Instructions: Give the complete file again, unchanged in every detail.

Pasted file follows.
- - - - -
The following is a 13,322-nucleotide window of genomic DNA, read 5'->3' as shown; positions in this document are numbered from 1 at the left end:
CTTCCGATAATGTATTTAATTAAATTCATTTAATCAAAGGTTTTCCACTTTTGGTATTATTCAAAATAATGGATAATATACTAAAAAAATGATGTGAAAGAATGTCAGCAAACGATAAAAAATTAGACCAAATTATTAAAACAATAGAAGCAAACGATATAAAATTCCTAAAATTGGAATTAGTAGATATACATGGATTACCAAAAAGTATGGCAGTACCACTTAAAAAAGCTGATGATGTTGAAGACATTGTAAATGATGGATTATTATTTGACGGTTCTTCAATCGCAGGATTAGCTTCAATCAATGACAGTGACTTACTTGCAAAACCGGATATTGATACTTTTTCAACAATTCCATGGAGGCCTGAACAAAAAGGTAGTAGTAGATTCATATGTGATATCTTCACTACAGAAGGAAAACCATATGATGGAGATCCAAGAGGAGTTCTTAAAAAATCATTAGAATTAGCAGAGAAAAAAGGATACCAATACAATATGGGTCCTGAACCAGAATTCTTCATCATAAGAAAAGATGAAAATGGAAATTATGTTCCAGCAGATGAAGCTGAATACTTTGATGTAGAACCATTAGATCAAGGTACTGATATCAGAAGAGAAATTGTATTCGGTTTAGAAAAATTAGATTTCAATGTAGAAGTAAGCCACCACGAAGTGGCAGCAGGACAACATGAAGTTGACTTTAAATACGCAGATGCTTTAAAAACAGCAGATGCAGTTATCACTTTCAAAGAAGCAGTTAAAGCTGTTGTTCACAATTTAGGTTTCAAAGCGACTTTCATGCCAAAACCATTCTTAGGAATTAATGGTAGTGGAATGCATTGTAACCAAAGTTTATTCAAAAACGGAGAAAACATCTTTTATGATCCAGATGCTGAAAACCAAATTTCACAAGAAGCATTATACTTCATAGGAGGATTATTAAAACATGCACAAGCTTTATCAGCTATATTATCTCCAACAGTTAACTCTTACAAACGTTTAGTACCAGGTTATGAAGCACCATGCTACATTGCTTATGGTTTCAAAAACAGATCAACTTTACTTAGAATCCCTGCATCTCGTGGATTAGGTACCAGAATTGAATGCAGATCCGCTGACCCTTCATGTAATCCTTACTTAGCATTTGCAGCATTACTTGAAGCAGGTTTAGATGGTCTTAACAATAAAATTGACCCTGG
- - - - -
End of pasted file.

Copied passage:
The following is a 13,322-nucleotide window of genomic DNA, read 5'->3' as shown; positions in this document are numbered from 1 at the left end:
CTTCCGATAATGTATTTAATTAAATTCATTTAATCAAAGGTTTTCCACTTTTGGTATTATTCAAAATAATGGATAATATACTAAAAAAATGATGTGAAAGAATGTCAGCAAACGATAAAAAATTAGACCAAATTATTAAAACAATAGAAGCAAACGATATAAAATTCCTAAAATTGGAATTAGTAGATATACATGGATTACCAAAAAGTATGGCAGTACCACTTAAAAAAGCTGATGATGTTGAAGACATTGTAAATGATGGATTATTATTTGACGGTTCTTCAATCGCAGGATTAGCTTCAATCAATGACAGTGACTTACTTGCAAAACCGGATATTGATACTTTTTCAACAATTCCATGGAGGCCTGAACAAAAAGGTAGTAGTAGATTCATATGTGATATCTTCACTACAGAAGGAAAACCATATGATGGAGATCCAAGAGGAGTTCTTAAAAAATCATTAGAATTAGCAGAGAAAAAAGGATACCAATACAATATGGGTCCTGAACCAGAATTCTTCATCATAAGAAAAGATGAAAATGGAAATTATGTTCCAGCAGATGAAGCTGAATACTTTGATGTAGAACCATTAGATCAAGGTACTGATATCAGAAGAGAAATTGTATTCGGTTTAGAAAAATTAGATTTCAATGTAGAAGTAAGCCACCACGAAGTGGCAGCAGGACAACATGAAGTTGACTTTAAATACGCAGATGCTTTAAAAACAGCAGATGCAGTTATCACTTTCAAAGAAGCAGTTAAAGCTGTTGTTCACAATTTAGGTTTCAAAGCGACTTTCATGCCAAAACCATTCTTAGGAATTAATGGTAGTGGAATGCATTGTAACCAAAGTTTATTCAAAAACGGAGAAAACATCTTTTATGATCCAGATGCTGAAAACCAAATTTCACAAGAAGCATTATACTTCATAGGAGGATTATTAAAACATGCACAAGCTTTATCAGCTATATTATCTCCAACAGTTAACTCTTACAAACGTTTAGTACCAGGTTATGAAGCACCATGCTACATTGCTTATGGTTTCAAAAACAGATCAACTTTACTTAGAATCCCTGCATCTCGTGGATTAGGTACCAGAATTGAATGCAGATCCGCTGACCCTTCATGTAATCCTTACTTAGCATTTGCAGCATTACTTGAAGCAGGTTTAGATGGTCTTAACAATAAAATTGACCCTGG